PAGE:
In normal instances, that would be the end of the issue. It would be up to the devolved nations to choose how to spend this additional funding. But in this instance, the UK government is insisting that the money allocated to the devolved nations be spent on health and social care. This breaks convention that block grant funds are for the devolved administrations to spend as they choose. This caveat is the source of the claim that the UK government is breaching the principles of devolution.

This may seem a relatively small point: after all, isn’t all additional funding, particularly on health and social care, to be welcomed?

The challenge is that this decision to break convention comes on the back of recent disputes around the introduction of the UK Shared Prosperity Fund (including the decision to bypass the Scottish government and engage directly with local government), as well as controversies over the passing of the Internal Market Act (which some have argued erodes the effective powers of the devolved nations to set different policy choices). Tensions are high between the devolved nations and Westminster.

There are also important differences in the operation of social care in the devolved nations compared with England. One key difference is that personal care is free in Scotland both at home and in care homes, whereas in England it is means tested.

How much of this is an issue in practice?

In many ways, the practical implications of this decision to ring-fence the funding are limited, despite the political controversy.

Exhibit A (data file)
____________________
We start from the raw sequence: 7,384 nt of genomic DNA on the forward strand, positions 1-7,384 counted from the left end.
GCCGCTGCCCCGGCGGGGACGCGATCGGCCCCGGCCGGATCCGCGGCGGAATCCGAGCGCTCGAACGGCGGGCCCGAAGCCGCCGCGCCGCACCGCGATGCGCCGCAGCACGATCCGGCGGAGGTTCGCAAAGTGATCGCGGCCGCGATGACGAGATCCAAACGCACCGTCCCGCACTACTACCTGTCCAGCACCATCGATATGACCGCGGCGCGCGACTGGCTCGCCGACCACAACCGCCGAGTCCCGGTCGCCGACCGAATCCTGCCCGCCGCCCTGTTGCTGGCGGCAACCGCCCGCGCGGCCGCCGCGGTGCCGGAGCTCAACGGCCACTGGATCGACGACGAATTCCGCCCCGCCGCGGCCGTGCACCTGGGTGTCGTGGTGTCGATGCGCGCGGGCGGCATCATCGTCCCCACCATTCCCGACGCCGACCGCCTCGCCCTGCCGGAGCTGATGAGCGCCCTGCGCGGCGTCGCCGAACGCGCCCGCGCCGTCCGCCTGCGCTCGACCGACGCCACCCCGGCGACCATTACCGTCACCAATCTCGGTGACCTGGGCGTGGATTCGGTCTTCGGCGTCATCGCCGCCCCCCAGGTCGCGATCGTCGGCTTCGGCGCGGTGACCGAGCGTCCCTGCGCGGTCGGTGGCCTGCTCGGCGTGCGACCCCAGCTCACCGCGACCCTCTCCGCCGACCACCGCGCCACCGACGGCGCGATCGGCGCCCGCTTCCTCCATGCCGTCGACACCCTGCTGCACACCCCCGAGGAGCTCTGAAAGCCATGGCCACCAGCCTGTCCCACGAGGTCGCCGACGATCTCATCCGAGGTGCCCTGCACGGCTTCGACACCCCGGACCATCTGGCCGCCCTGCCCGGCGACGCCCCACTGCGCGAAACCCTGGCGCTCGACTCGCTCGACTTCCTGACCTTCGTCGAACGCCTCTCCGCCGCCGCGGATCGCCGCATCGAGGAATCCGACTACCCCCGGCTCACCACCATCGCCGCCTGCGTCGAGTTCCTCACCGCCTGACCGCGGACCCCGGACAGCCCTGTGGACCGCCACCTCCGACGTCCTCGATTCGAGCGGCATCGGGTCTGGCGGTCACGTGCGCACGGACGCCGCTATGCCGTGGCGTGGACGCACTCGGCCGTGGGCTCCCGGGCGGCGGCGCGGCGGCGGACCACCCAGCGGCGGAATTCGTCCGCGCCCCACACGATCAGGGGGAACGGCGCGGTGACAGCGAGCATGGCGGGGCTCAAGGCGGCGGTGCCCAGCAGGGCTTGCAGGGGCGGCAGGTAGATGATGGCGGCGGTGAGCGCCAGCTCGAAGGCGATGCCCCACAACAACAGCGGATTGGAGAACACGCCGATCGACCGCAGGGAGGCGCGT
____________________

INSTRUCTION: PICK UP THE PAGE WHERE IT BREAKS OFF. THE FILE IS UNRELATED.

First, the devolved nations are actually on track to receive more in spending than their taxpayers are putting in via higher national insurance contributions. In each of the three nations, taxes per head are lower than the UK average. This means the tax rise will be less than the per capita increase they will receive in spending. The UK government has estimated that this net benefit to the devolved nations is around £300 million. Indeed, it is possible to argue that English taxpayers might feel most aggrieved as some of their ‘hypothecated’ tax increase is being used to fund transfers to Scotland, Wales and Northern Ireland.

Second, it was always likely that – given their priorities – the devolved administrations would spend any such additional budget money on health and social care priorities anyway. Scotland, Wales and Northern Ireland face similar demographic challenges to England. Indeed, on the same day that the prime minister announced these plans for a health and social care levy, Scotland’s first minister was announcing that her government will introduce legislation to establish a new National Care Service (following the advice of the Feeley report).

Third, if they really wanted to the devolved nations could take other money away from health and social care and spend it on other priorities. The constraint isn’t binding.

Overall, the practical outcome of this decision by the UK government to direct the devolved nations into spending more on social care is effectively telling them to do something that they would want to do anyway.

It is the principle, however, that has caused the controversy. If the UK government is prepared to direct in this way – breaching convention in doing so – who is to say what will happen next or in what other areas of spending they will use such power?

With the Fiscal Framework for Scotland about to be reviewed, and renewed debates about a possible second independence referendum, intergovernmental relations on issues such as funding health and social care and the levelling-up agenda are likely to remain a source of tension.

Where can I find out more?

Who are experts on this question?

  • David Bell
  • David Phillips
  • David Eiser
  • Graeme Roy
  • Gemma Tetlow
Authors: Graeme Roy, David Bell
Photo by Matthias Zomer from Pexels